The Home Office has provided updated guidance on whether guaranteed income allowances and benefits in kind can be included when detailing a sponsored worker’s gross salary in allocated certificates of sponsorship for skilled worker visa applications.
It is important that businesses with a sponsor licence to sponsor skilled worker visa applicants understand the Home Office rule changes because if the new guidance is not followed the new recruit’s salary may not meet the minimum salary threshold for a skilled worker visa resulting in visa refusal and a delay in the recruitment process.
Under the old Home Office guidance, some forms of guaranteed income allowances could be included when detailing the sponsored recruit’s gross salary. The revised Home Office guidance limits the guaranteed allowances and perks that can be taken into account when assessing whether a skilled worker visa applicant’s salary meets the minimum salary threshold for the job they have been recruited to fill and its standard occupational classification code.
Under the guidance changes, specified guaranteed income payments payable to the sponsored employee are not relevant when Home Office officials assess whether the salary detailed in the certificate of sponsorship meets the minimum salary threshold.
Your business can no longer rely on the following guaranteed allowances and payments to help meet the salary threshold for skilled worker visa applicants:
- Golden hellos
- Payment of visa application fees and the immigration health surcharge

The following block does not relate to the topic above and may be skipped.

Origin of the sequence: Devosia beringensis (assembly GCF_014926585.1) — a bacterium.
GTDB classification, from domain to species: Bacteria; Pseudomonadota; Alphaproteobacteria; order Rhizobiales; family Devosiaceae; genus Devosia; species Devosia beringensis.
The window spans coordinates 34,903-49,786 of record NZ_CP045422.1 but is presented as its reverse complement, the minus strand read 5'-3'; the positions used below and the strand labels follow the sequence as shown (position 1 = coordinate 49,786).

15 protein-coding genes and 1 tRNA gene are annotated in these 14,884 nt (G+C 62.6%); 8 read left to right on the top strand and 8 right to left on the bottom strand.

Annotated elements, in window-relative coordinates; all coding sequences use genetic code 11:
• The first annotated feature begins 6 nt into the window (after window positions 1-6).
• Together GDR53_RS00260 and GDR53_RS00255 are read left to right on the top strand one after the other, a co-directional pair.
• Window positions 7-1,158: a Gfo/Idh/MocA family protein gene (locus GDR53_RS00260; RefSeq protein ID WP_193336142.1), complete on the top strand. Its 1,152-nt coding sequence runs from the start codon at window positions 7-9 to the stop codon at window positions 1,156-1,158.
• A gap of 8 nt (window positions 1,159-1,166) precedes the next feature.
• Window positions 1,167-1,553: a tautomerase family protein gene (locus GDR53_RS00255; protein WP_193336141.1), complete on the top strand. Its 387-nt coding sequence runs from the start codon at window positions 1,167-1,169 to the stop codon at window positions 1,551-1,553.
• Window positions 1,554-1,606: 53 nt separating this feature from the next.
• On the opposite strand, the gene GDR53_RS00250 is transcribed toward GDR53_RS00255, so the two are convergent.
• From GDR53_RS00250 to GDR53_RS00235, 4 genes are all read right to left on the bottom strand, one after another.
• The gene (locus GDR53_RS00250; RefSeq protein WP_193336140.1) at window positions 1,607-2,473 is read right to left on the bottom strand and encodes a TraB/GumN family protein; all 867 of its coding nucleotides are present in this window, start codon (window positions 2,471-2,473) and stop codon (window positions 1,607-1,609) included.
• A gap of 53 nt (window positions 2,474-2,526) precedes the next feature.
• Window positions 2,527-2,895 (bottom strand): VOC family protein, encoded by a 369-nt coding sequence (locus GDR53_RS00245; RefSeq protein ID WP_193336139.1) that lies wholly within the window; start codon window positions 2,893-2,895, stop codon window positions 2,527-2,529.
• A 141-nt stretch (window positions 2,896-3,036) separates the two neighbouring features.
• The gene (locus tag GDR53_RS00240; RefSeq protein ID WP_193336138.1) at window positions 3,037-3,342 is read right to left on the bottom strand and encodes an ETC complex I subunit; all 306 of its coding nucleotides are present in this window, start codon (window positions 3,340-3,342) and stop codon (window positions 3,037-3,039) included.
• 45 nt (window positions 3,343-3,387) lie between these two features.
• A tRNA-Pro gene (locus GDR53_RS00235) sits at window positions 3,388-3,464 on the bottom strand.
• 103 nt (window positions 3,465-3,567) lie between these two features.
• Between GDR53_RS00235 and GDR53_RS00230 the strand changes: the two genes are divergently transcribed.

- Guaranteed shift allowances, overtime, and bonus pay
- Private health insurance premiums
- The provision of accommodation or company cars
- Guaranteed pension and national insurance contributions
Our senior business immigration solicitor Rashid Uzzaman comments
The updated Home Office guidance on allowances that can no longer be included to calculate whether the salary of a skilled worker visa applicant meets the minimum salary threshold for a skilled worker visa has made life tougher for UK businesses. It is inevitable that some firms will need to increase the salaries on offer to overseas recruits as their businesses can no longer rely on guaranteed allowances forming part of the minimum salary calculation undertaken by Home Office officials assessing visa applications. That seems regrettable at a time when there is government pressure on UK firms to keep salaries in check to reduce the risks of uncontrollable inflation. To avoid work visa applications being refused, leading to recruitment delay, it is best to check out the minimum salary threshold for the job based on the published going rate and to establish if the job is on the shortage occupation list or if the recruit meets the Home Office definition of a new entrant.
How we can help your business
If your business is employing skilled worker visa holders on salaries close to the minimum salary threshold for their sponsored employment you may benefit from guidance on the new rules to help you structure employment terms and to reduce the risk of recruitment delays. Seeking advice from one of our business immigration solicitors can hep you avoid compliance issues and potential fines.